As with everything in Scott’s life—and death—the full story appears more complicated. To be sure, the housing market crash of 2008 was a tough blow to Scott, a developer. Several projects he was counting on either performed poorly or never got off the ground. But the city’s failure to land the 2016 Summer Olympics was like a hard gut-punch to Scott. “I think Michael was all in on the Olympics,” says a longtime City Hall insider, who asked to remain anonymous. And when Chicago lost out on the games, he continues, it “was like the deathblow.”
It’s unclear how many city-owned lots around Douglas Park Scott and the group of West Side ministers were seeking. Bob Fioretti, the 2nd Ward alderman, recalls that they asked him to sign off on 97 lots in his ward. Scott’s group had also sought several dozen more vacant lots in the wards of former aldermen Ed Smith and Sharon Dixon. Scott denied that he would have profited from the deal. He was simply helping out some folks in his community, he said. But even if he did have skin in the game, the plan was extremely low risk, high reward. Scott and the ministers did not have to put up any money or arrange prefinancing. And at a buck a pop, the up-front costs of the lots were virtually nil. If Chicago had gotten the Olympics, lining up financing would have been a breeze, and the values of the properties would have almost surely gone way up. So, essentially, he didn’t lose anything—other than a golden opportunity.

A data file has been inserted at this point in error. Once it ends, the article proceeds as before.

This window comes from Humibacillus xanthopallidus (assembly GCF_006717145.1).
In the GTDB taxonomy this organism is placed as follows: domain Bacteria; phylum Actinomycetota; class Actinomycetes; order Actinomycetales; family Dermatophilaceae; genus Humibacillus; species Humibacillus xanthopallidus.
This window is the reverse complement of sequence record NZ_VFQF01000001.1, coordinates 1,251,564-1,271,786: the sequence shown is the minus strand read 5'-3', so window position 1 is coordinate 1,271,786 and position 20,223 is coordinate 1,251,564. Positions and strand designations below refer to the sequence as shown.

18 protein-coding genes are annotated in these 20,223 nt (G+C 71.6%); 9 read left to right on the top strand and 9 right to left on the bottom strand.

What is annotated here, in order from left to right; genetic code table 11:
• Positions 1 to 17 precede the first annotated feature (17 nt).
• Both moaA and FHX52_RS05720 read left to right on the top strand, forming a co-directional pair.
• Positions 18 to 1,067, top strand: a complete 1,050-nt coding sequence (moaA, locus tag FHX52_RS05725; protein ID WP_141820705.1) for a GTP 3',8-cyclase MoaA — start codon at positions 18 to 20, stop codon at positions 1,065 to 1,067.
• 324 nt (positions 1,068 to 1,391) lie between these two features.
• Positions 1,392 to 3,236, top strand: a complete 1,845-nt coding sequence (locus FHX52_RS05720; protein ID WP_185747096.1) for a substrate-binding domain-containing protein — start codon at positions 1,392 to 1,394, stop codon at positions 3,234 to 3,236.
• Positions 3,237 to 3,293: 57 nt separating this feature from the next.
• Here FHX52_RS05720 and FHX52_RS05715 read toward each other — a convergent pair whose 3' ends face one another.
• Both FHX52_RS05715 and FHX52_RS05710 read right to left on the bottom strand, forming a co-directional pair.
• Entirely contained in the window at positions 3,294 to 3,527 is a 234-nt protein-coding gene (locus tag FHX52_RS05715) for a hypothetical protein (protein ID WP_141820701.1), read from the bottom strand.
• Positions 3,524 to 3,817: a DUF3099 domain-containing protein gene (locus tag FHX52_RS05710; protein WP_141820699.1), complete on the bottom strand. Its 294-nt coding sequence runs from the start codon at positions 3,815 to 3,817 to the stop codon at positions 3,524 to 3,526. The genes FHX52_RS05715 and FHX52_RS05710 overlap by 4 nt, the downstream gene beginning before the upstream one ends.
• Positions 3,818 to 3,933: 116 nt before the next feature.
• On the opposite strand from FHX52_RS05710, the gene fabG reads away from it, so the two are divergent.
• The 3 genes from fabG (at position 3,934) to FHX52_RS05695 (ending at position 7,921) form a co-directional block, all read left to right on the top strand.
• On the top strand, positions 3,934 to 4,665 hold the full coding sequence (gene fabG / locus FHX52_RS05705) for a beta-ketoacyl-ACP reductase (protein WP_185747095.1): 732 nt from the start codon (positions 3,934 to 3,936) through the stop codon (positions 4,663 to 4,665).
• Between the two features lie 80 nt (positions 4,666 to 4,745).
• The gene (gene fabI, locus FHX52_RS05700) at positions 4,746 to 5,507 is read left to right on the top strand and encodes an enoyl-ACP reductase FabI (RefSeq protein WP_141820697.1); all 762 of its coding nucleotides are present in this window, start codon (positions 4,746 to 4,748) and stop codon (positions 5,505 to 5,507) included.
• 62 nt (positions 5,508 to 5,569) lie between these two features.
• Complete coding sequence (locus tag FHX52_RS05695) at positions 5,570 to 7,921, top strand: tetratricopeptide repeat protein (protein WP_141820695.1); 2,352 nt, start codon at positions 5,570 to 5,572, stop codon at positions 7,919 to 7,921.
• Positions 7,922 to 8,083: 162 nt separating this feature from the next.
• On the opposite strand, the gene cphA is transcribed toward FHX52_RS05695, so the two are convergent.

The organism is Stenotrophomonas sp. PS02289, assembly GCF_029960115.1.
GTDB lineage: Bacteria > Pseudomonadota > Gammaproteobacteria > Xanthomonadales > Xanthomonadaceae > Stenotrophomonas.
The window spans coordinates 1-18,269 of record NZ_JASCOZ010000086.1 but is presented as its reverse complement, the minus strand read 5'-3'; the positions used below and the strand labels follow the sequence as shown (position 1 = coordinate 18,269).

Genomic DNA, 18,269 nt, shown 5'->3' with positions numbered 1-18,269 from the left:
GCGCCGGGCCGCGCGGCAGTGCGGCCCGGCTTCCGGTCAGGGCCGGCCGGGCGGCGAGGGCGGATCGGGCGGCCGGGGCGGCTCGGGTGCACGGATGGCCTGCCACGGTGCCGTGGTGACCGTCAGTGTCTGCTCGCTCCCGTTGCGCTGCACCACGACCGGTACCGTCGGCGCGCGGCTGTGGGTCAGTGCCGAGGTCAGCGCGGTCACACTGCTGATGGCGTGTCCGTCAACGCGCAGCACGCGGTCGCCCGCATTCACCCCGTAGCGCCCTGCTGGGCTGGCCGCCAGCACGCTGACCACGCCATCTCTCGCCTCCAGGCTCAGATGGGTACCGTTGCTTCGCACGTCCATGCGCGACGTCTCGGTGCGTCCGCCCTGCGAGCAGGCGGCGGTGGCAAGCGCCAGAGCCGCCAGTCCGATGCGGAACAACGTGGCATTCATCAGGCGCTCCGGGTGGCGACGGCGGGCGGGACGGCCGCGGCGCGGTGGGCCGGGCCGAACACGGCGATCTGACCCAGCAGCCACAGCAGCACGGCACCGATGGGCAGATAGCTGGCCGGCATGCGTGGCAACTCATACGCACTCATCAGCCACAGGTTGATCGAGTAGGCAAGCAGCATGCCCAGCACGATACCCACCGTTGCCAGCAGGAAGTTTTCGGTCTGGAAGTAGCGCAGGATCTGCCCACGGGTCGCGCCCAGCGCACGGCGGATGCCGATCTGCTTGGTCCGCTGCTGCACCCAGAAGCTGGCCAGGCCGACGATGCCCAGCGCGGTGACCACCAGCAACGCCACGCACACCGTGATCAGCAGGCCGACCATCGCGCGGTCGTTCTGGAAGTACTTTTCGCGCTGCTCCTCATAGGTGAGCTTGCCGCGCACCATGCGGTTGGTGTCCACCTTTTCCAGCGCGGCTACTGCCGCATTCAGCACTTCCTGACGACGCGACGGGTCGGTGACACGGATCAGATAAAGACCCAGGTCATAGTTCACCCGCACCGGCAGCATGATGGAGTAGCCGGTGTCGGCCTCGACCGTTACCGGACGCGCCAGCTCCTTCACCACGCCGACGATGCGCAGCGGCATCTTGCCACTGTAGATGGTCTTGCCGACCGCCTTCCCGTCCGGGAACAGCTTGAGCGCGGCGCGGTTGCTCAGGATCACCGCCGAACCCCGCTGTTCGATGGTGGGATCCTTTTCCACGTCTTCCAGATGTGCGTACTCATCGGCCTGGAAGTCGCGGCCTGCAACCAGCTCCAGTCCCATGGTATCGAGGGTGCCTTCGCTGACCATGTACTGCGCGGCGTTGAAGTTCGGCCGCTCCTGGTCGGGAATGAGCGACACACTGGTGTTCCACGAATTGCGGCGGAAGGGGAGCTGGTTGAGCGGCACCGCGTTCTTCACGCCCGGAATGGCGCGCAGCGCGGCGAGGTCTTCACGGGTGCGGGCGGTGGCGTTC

More significantly, Scott had been working as a consultant with Gerald Fogelson, the prominent developer behind the sprawling Central Station complex, who was vying to build the $1-billion-plus Olympic Village on the former site of Michael Reese Hospital. Scott was also working with Fogelson on an even bigger deal: a proposed $4 billion plan to build a condominium, hotel, and retail project along the lake between Museum Campus and Soldier Field. The development, called Gateway, was complex and highly political in nature, since it involved a controversial land swap between the developers and McPier, the government agency that runs McCormick Place and Navy Pier. As it happened, Scott was on the board of McPier during the negotiations, according to records and interviews.
The full extent of Scott’s involvement with Fogelson’s company is a bit murky. Scott shared office space at Fogelson Properties in the South Loop, and he had a company e-mail account. Fogelson’s company was also paying him $10,000 per month for consulting services, a contract that the company canceled in October 2009 (two weeks before he died), when Chicago’s Olympics bid ended.
Members of Scott’s family say that Scott had an equity stake in the projects beyond his role as a consultant, a claim that Fogelson denies. “He did some consulting for us,” says Fogelson. “But he was primarily my friend.” Scott’s family says Scott’s business ties to Fogelson could have even run deeper. They were shocked, for instance, when Fogelson told Scott’s wife, Diana, after Scott’s death that, in light of what happened, he would forgive a $100,000 loan that Scott hadn’t repaid. Asked about the loan, Fogelson declined to comment, saying only that “there are some things I won’t answer just because they’re personal.”